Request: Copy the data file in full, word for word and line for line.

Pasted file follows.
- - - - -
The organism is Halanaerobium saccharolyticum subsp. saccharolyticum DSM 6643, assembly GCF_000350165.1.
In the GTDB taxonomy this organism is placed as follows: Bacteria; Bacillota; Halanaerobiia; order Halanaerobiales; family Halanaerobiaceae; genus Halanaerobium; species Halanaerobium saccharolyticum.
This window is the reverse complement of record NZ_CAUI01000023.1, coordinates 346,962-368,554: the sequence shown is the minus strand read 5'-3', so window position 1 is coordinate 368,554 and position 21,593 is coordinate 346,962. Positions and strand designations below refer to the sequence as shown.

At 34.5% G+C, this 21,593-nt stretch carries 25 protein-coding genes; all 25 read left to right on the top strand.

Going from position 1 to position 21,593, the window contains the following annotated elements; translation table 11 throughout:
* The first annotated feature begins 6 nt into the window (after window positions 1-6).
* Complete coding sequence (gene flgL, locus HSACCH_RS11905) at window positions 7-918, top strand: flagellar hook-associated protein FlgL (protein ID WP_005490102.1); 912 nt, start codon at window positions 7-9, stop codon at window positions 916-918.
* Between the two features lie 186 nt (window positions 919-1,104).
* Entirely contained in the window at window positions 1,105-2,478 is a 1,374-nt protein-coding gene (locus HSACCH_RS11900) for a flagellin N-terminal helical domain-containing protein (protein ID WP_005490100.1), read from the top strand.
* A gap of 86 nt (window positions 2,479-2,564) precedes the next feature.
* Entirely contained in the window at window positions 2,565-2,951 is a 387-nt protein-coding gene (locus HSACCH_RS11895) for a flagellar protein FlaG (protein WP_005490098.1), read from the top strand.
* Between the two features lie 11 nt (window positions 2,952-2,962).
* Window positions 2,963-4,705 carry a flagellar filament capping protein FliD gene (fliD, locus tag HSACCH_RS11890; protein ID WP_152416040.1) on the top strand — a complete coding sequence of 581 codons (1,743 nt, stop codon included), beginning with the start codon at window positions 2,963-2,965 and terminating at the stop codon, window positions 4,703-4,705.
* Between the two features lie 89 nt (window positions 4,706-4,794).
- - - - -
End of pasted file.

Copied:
The organism is Halanaerobium saccharolyticum subsp. saccharolyticum DSM 6643, assembly GCF_000350165.1.
In the GTDB taxonomy this organism is placed as follows: Bacteria; Bacillota; Halanaerobiia; order Halanaerobiales; family Halanaerobiaceae; genus Halanaerobium; species Halanaerobium saccharolyticum.
This window is the reverse complement of record NZ_CAUI01000023.1, coordinates 346,962-368,554: the sequence shown is the minus strand read 5'-3', so window position 1 is coordinate 368,554 and position 21,593 is coordinate 346,962. Positions and strand designations below refer to the sequence as shown.

At 34.5% G+C, this 21,593-nt stretch carries 25 protein-coding genes; all 25 read left to right on the top strand.

Going from position 1 to position 21,593, the window contains the following annotated elements; translation table 11 throughout:
* The first annotated feature begins 6 nt into the window (after window positions 1-6).
* Complete coding sequence (gene flgL, locus HSACCH_RS11905) at window positions 7-918, top strand: flagellar hook-associated protein FlgL (protein ID WP_005490102.1); 912 nt, start codon at window positions 7-9, stop codon at window positions 916-918.
* Between the two features lie 186 nt (window positions 919-1,104).
* Entirely contained in the window at window positions 1,105-2,478 is a 1,374-nt protein-coding gene (locus HSACCH_RS11900) for a flagellin N-terminal helical domain-containing protein (protein ID WP_005490100.1), read from the top strand.
* A gap of 86 nt (window positions 2,479-2,564) precedes the next feature.
* Entirely contained in the window at window positions 2,565-2,951 is a 387-nt protein-coding gene (locus HSACCH_RS11895) for a flagellar protein FlaG (protein WP_005490098.1), read from the top strand.
* Between the two features lie 11 nt (window positions 2,952-2,962).
* Window positions 2,963-4,705 carry a flagellar filament capping protein FliD gene (fliD, locus tag HSACCH_RS11890; protein ID WP_152416040.1) on the top strand — a complete coding sequence of 581 codons (1,743 nt, stop codon included), beginning with the start codon at window positions 2,963-2,965 and terminating at the stop codon, window positions 4,703-4,705.
* Between the two features lie 89 nt (window positions 4,706-4,794).